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Sadness, low mood and depression
Sadness is a normal human emotion, and all of us feel sad at times. But, for some people sadness can happen too often, and this can become depression. People with depression feel unhappy or sad, and sometimes angry, and often lose interest or stop enjoying many of the things they used to.
Depression is a serious condition which can have a distructive impact on your life. It often makes people feel hopeless and helpless, and it can lead to suicidal thoughts.
The good news is that depression is treatable. The best treatments involve learning about your symptoms, learning key skills for managing those symptoms, and gradually getting back into a healthy routine. Learning to beat depression can be challenging, particularly because the symptoms of depression often include a loss of motivation, energy, and confidence. But we believe that people can successfully learn to overcome depression and get back to enjoying their lives.
Symptoms of depression
- Feeling sad, teary or irritable.
- Losing interest in work, or in hobbies or in spending time with people you love.
- Loss of energy, feeling tired or exhaused.
- Changes in sleep - such as having difficulty sleeping or sleeping more than usual.
- Appetite can change, making you feel more or less hungry than usual.
- Reduced sexual interest.
- An increase in physical health problems like pain.
- Finding it hard to concentrate.
The symptoms of depression make life much more difficult to manage from day to day. We know that these symptoms can also make it more challenging to find the energy to seek help. We recommend seeking help from your GP as soon as possible, to check for underlying health problems which can cause depression.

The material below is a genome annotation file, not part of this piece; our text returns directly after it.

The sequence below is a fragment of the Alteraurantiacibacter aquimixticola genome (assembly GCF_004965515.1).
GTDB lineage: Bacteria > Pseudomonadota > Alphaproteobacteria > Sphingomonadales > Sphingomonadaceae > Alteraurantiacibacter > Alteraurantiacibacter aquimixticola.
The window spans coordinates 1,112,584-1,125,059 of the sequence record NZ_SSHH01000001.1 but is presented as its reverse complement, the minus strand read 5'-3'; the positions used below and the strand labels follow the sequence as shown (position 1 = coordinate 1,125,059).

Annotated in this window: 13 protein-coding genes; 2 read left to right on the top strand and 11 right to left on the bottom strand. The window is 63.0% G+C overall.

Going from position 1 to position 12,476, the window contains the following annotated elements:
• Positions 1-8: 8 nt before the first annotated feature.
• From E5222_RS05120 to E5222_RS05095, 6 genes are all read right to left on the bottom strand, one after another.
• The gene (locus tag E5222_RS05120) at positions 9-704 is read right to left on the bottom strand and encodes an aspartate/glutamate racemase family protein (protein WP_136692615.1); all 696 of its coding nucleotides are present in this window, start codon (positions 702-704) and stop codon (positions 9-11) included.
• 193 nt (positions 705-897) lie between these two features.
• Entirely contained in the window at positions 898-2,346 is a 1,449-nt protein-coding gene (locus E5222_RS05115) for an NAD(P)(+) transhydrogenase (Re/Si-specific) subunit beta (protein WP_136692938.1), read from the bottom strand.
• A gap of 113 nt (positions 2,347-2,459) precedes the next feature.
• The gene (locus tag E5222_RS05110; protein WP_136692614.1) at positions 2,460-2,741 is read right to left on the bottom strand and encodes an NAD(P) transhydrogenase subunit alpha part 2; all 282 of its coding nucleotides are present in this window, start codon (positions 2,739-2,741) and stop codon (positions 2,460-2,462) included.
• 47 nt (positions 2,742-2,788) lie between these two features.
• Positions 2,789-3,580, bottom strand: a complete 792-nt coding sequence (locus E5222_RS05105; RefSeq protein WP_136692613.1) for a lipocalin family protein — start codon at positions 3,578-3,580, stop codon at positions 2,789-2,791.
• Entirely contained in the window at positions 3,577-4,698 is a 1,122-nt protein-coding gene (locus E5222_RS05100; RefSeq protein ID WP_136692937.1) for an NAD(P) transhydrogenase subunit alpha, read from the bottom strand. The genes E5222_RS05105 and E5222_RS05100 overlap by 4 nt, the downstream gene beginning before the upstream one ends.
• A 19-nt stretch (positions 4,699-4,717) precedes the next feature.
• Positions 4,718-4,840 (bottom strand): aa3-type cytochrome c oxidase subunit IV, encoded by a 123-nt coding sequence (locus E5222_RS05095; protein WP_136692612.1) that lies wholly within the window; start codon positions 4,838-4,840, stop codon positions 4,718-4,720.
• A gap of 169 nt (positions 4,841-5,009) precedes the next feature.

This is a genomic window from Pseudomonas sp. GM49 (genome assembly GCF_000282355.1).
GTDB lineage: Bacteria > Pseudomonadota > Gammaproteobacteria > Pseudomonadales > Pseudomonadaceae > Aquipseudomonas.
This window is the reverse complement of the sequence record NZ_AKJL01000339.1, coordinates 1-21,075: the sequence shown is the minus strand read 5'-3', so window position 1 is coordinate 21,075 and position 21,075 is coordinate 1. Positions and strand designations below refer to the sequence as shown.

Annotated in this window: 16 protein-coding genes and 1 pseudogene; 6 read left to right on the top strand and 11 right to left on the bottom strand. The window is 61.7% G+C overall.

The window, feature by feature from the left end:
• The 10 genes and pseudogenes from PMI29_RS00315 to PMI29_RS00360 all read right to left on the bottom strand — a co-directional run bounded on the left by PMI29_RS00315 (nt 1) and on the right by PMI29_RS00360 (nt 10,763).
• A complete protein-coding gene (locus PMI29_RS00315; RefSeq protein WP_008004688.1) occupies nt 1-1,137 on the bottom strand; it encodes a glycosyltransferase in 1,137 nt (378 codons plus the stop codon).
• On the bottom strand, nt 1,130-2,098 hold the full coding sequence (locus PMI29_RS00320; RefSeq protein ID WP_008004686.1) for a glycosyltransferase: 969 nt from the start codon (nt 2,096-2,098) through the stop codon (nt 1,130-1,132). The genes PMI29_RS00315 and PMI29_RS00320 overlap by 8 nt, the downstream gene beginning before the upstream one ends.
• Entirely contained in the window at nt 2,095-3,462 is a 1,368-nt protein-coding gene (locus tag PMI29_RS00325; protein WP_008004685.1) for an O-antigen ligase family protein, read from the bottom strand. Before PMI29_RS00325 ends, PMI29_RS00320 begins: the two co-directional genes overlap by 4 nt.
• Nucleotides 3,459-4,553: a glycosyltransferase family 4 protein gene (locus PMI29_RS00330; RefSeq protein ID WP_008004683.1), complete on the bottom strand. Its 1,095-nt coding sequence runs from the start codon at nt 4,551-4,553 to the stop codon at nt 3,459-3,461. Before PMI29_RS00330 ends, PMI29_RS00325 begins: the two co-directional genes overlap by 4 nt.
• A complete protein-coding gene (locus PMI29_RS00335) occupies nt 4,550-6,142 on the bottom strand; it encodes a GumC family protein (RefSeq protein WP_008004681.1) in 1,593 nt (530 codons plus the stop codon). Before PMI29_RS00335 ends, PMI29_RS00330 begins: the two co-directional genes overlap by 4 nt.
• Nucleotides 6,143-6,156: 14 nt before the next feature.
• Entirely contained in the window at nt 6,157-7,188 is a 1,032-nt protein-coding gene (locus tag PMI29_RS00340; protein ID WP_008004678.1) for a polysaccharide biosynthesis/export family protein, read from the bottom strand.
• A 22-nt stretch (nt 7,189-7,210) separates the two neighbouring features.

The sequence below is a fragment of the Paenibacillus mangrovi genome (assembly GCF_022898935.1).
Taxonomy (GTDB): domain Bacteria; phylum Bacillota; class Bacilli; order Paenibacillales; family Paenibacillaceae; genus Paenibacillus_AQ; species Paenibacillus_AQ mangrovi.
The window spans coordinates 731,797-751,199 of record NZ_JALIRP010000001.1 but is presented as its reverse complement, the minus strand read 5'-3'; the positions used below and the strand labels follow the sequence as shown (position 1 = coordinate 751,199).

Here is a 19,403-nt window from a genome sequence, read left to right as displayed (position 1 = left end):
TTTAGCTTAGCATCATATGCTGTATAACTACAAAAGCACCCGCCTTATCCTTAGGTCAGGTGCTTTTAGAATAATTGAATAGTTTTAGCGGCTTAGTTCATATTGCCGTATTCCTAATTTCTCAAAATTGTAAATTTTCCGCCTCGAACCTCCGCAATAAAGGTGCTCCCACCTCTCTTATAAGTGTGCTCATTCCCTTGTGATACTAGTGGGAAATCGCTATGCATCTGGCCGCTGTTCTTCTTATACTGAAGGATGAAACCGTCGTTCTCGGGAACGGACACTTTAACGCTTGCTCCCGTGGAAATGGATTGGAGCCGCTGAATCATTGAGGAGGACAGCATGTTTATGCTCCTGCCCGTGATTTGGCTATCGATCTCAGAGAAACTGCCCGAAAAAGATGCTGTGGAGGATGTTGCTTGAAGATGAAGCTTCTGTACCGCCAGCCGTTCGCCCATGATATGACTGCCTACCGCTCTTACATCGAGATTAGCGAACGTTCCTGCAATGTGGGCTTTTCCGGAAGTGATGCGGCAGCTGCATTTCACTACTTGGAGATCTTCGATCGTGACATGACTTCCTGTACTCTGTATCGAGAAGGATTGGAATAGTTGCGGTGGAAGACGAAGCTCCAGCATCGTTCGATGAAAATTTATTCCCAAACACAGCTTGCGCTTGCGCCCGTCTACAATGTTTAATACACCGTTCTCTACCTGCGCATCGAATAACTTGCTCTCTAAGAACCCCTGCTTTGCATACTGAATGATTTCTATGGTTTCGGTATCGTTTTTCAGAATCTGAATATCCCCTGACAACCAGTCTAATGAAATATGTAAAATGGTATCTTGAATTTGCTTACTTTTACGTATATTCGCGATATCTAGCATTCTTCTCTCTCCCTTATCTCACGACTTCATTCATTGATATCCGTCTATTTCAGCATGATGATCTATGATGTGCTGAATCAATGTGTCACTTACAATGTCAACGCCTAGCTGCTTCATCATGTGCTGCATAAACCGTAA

GPs are the best starting point for someone seeking professional help. YourGP can:
- make a diagnosis
- check for any physical health problem or medication that may be contributing to the depression or anxiety
- discuss available treatments
- work with you to draw up a Mental Health Treatment Plan so you can get a Medicare rebate for psychological treatment
- prescribe medication
- refer a person to a mental health specialist such as a psychologist or psychiatrist
About Psychologists and Clinical Psychologists
Psychologists (minimum of 4 years training) and Clinical Psychologists (minimum of 6 years training) are health professionals who provide psychological therapies (talking therapies) such as cognitive behaviour therapy (CBT).
Clinical Psychologists specialise in the assessment, diagnosis and treatment of mental health problems. They cannot prescribe medication.
The good news is that depression is treatable. The best treatments involve learning about your symptoms, learning key skills for managing those symptoms, and gradually getting back into a healthy routine.
Learning to beat depression can be challenging, particularly because depression often robs people of motivation, energy, and confidence.
But we believe that people can successfully learn to overcome depression and get back to enjoying their lives.
It is not necessary to have a referral from a GP or psychiatrist to see a psychologist. However, a Mental Health Treatment Plan from a GP is needed to claim psychology and clinical psychology rebates through Medicare.
If you have private health insurance and extras cover, you may be able to claim part of a psychologist's fee.
Depression and low mood can result in a loss of pleasure which may get in the way of you doing things. It's important to stay active, to stay connected to other people and to keep doing the things that make you feel good about yourself and about life.
Do something that raises your spirits every single day, even if it is just listening to your favourite piece of music.
Need some inspiration? Check out our list of 101 Pleasant Things To Do...
101 Pleasant Things To Do.pdf
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Mindworx Psychology DOES NOT provide an emergency or instant response service.
When people are depressed they may have thoughts of hurting themselves or of ending their life. If you are having such thoughts please seek help immediately.
You can go to your local hospital emergency department, or if you are in Australia you can call:
- Triple Zero (ph 000) in an Emergency
- Lifeline (ph 13 11 14)
- Suicide Call Back Service (ph 1300 659 467)
- Kids Helpline (ph 1800 551 800)
- MensLine Australia (ph 1300 78 99 78).
Remember depression CAN be treated.